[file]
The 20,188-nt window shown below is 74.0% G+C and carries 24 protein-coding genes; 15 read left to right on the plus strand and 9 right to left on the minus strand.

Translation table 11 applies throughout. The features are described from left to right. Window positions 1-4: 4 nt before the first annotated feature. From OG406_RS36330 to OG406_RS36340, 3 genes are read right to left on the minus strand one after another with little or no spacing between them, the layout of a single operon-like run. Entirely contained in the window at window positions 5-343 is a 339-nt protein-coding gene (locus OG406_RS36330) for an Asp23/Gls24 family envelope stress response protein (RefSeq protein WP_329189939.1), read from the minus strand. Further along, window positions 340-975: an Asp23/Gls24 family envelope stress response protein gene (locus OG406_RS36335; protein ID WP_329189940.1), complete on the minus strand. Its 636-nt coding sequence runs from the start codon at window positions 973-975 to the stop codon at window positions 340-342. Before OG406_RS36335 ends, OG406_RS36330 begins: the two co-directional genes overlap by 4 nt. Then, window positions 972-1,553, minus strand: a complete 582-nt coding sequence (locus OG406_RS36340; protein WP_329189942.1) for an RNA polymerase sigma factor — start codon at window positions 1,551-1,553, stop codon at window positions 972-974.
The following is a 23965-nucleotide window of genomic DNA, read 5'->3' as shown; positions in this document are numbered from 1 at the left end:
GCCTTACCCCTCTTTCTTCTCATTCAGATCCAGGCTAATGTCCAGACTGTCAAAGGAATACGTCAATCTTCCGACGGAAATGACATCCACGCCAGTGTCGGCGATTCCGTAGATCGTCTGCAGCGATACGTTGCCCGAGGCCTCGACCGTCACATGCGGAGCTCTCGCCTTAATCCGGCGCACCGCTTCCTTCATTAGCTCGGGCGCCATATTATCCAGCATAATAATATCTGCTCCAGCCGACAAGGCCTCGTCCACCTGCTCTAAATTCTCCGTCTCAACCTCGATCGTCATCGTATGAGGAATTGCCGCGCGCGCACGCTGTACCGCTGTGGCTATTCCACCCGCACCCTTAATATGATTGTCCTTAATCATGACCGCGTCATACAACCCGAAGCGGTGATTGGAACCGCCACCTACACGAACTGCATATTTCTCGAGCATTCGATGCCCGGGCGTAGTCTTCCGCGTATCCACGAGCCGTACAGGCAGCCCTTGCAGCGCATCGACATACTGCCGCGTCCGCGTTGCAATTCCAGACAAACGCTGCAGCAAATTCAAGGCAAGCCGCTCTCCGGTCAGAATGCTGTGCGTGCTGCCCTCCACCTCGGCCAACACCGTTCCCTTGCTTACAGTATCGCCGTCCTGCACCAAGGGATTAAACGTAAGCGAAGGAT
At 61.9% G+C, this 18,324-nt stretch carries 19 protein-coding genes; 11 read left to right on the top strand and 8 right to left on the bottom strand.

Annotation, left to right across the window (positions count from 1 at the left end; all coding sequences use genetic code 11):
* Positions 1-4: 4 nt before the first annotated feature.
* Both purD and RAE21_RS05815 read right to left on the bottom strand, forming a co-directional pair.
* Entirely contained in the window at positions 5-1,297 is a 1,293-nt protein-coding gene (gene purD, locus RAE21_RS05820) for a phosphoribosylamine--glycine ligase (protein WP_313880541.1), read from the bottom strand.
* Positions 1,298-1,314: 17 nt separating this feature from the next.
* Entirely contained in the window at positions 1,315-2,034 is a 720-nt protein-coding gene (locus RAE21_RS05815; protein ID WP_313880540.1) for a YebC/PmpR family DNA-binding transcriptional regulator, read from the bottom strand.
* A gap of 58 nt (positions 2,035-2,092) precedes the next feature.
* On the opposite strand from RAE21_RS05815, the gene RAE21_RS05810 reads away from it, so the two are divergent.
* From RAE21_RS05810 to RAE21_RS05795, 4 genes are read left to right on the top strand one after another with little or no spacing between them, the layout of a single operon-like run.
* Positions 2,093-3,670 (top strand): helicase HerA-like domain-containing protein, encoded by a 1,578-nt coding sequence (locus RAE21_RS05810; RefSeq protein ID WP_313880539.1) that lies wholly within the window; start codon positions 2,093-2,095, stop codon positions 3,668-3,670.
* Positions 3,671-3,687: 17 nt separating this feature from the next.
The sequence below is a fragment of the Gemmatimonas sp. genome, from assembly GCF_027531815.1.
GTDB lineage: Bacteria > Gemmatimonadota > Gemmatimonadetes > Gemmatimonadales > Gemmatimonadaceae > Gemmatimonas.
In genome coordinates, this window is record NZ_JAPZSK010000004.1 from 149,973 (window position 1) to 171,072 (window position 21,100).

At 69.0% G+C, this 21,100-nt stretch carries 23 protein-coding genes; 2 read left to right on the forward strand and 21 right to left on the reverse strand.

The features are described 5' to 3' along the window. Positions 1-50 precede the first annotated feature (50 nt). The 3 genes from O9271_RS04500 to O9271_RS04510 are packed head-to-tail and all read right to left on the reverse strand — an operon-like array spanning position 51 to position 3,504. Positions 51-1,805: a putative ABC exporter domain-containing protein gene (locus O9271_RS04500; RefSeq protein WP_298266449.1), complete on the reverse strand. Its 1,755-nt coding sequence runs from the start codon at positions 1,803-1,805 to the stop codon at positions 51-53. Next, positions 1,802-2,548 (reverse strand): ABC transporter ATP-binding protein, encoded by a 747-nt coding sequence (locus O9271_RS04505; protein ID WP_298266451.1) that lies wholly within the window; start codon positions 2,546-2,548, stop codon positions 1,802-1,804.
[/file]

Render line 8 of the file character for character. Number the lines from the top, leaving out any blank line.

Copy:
* Both purD and RAE21_RS05815 read right to left on the bottom strand, forming a co-directional pair.